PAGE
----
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Finding a job can be difficult enough and then settling in can seem nerve-wracking, but what about the issues you may encounter after? These worries and fears don’t get talked about as much as the rest so we’re here to offer advice and show you the biggest workplace worries and how to fix them!

Icarus is flying too close to the sun

Fear of failure is a very big workplace worry and it’s especially common for those who have graduated and much like Icarus, feel like they’re soaring until they get their wings burned and all hope comes crashing down. This feeling is only heightened to the worst degree by social media and the sense that ‘everyone else’ is successful and achieving their #goals while you’re stuck behind. If you didn’t get the job of your dreams straight off the bat or the job you did get hasn’t turned out how you pictured it don’t panic.
Secretly everyone else is in the same position as you. We all constantly strive for bigger and better things and you can guarantee that the person you think is succeeding is measuring themselves up to someone else. Careers now are changing and many people will hold several jobs during their life, so embrace each as a new opportunity. Learn to speak better over the phone, to use a new piece of software or even how to up your organisational skills, these will all serve you well in your next job.

Working 9 to 9 not a way to make a living

Another of the biggest workplace worries is that you’ll be seen as a slacker or simply not going above and beyond even if you think you work hard.  It can be quite a common fear to think you’re only doing what is just required of you, to the point that many people work through their lunch break or don’t even take one at all in case it doesn’t seem to show dedication or initiative. This is a bad idea though as breaks are essential in keeping us happy, healthy and motivated for the rest of the day and more companies, especially new ones are changing their views to match this.
Make sure you take the breaks you’re allowed so you actually work effectively and if you’re worried about being uninvolved outside of your emails, try and find out about any big projects coming up that someone may need help with. Not only will this give you a fresh challenge, but it also shows drive in a balanced way.

Red as a robin

If a fear of embarrassment is one of your biggest workplace worries, either through making a mistake or being told off by your boss you’re not alone. Nobody likes to feel like a fool, and is there really anything worse than the creeping heat up your face you once got because of a teacher yelling at you in front of the whole class? Experiencing these moments at work can make you feel just like a little kid again, but there are ways to manage this.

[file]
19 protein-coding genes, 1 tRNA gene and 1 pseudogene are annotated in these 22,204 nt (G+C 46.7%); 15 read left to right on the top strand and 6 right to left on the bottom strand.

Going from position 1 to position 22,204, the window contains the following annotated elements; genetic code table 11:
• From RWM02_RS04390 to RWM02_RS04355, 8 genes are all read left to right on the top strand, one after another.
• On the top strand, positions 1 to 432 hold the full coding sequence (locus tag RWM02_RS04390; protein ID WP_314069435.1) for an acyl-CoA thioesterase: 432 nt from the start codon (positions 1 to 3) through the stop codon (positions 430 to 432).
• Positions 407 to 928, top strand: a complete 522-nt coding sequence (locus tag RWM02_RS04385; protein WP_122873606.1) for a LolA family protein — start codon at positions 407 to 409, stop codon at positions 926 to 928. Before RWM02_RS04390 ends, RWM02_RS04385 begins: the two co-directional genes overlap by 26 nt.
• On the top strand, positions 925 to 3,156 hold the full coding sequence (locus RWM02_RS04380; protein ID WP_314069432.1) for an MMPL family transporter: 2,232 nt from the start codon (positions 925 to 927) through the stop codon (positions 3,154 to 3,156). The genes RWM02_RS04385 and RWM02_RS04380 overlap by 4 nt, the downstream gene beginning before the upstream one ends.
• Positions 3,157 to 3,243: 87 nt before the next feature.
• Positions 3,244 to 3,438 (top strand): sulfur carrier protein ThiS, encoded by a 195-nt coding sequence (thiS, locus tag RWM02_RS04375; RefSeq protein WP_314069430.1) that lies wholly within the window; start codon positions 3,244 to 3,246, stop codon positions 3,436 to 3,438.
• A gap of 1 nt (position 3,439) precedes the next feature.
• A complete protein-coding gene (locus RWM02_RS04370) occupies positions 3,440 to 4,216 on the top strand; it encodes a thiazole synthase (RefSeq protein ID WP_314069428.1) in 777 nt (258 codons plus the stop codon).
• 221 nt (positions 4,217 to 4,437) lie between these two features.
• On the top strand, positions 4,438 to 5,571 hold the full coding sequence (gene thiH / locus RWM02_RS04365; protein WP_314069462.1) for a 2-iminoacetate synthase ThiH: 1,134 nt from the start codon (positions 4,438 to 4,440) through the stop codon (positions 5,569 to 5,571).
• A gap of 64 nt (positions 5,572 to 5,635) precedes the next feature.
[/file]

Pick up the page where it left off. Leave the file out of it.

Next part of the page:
If you make a mistake don’t run away and hide. Yes it’s a horrible feeling but there’s not a person alive who hasn’t made a mistake, and the best thing to do is own up to it. Chances are you won’t be yelled at, you might be offered some advice on how to avoid repeating it in the future. It’s also better to admit than let someone else take the blame or not confess for ages and seem untrustworthy.
If you do get the impression you’re in for a scolding though, ask if you can discuss the issue privately and then address their anger. Just by acknowledging your mistakes and saying ‘I understand why you are angry’ this can help to diffuse the situation. However you shouldn’t tolerate aggressive behaviour or abuse, this just isn’t on and you should try to remove yourself from the situation and if possible report it to someone who might be able to help like HR.

The real-life mean girls

It’s not hard to see why sometimes workplaces can dissolve into cliques with people quietly adding to the whisper mill because someone else was chosen for a promotion instead of them or seems to be praised more despite an equal amount of work to be done. If you’ve ever fallen foul of office gossip or worse, you spread it, try not to pay it any heed or stop giving it out immediately. Don’t be hostile with the people you have to work with, they aren’t all out to stab you in the back.
Try to establish good relationships with people. You won’t be best friends with everyone and that’s fine, but at least know their name, smile and learn to make friendly conversation. This will create a much more pleasant atmosphere to work in if everyone is civil and if you do still feel that someone is genuinely being malicious about you to others you can have a private word with HR or your boss about the problem.
Want to find somewhere without the drama? Check out all of the amazing jobs we have to offer!